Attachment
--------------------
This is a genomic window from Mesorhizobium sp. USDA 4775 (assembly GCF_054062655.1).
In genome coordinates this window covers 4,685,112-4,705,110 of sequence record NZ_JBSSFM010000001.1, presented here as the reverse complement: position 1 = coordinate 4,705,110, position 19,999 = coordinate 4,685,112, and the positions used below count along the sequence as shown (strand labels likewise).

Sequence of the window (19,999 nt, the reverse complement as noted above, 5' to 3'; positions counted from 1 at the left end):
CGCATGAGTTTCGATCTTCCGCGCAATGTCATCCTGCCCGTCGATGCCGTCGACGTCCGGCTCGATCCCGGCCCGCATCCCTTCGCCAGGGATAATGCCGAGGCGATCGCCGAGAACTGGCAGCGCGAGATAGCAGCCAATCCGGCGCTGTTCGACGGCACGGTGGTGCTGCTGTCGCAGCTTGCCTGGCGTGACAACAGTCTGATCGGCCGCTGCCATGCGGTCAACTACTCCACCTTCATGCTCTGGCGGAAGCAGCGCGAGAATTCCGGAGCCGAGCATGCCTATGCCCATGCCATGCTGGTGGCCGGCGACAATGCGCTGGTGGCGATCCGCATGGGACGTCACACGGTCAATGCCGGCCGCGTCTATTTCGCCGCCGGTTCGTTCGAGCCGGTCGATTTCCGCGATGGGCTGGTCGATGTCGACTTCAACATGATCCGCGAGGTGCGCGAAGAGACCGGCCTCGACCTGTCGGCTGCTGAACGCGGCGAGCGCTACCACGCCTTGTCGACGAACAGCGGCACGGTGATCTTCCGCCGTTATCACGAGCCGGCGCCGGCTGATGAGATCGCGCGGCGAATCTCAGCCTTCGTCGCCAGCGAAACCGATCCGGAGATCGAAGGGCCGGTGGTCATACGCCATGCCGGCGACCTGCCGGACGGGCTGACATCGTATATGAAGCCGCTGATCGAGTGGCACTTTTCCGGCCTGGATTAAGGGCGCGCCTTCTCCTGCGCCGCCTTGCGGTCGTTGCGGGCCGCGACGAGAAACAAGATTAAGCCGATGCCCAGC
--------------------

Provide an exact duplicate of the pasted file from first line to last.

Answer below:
This is a genomic window from Mesorhizobium sp. USDA 4775 (assembly GCF_054062655.1).
In genome coordinates this window covers 4,685,112-4,705,110 of sequence record NZ_JBSSFM010000001.1, presented here as the reverse complement: position 1 = coordinate 4,705,110, position 19,999 = coordinate 4,685,112, and the positions used below count along the sequence as shown (strand labels likewise).

Sequence of the window (19,999 nt, the reverse complement as noted above, 5' to 3'; positions counted from 1 at the left end):
CGCATGAGTTTCGATCTTCCGCGCAATGTCATCCTGCCCGTCGATGCCGTCGACGTCCGGCTCGATCCCGGCCCGCATCCCTTCGCCAGGGATAATGCCGAGGCGATCGCCGAGAACTGGCAGCGCGAGATAGCAGCCAATCCGGCGCTGTTCGACGGCACGGTGGTGCTGCTGTCGCAGCTTGCCTGGCGTGACAACAGTCTGATCGGCCGCTGCCATGCGGTCAACTACTCCACCTTCATGCTCTGGCGGAAGCAGCGCGAGAATTCCGGAGCCGAGCATGCCTATGCCCATGCCATGCTGGTGGCCGGCGACAATGCGCTGGTGGCGATCCGCATGGGACGTCACACGGTCAATGCCGGCCGCGTCTATTTCGCCGCCGGTTCGTTCGAGCCGGTCGATTTCCGCGATGGGCTGGTCGATGTCGACTTCAACATGATCCGCGAGGTGCGCGAAGAGACCGGCCTCGACCTGTCGGCTGCTGAACGCGGCGAGCGCTACCACGCCTTGTCGACGAACAGCGGCACGGTGATCTTCCGCCGTTATCACGAGCCGGCGCCGGCTGATGAGATCGCGCGGCGAATCTCAGCCTTCGTCGCCAGCGAAACCGATCCGGAGATCGAAGGGCCGGTGGTCATACGCCATGCCGGCGACCTGCCGGACGGGCTGACATCGTATATGAAGCCGCTGATCGAGTGGCACTTTTCCGGCCTGGATTAAGGGCGCGCCTTCTCCTGCGCCGCCTTGCGGTCGTTGCGGGCCGCGACGAGAAACAAGATTAAGCCGATGCCCAGC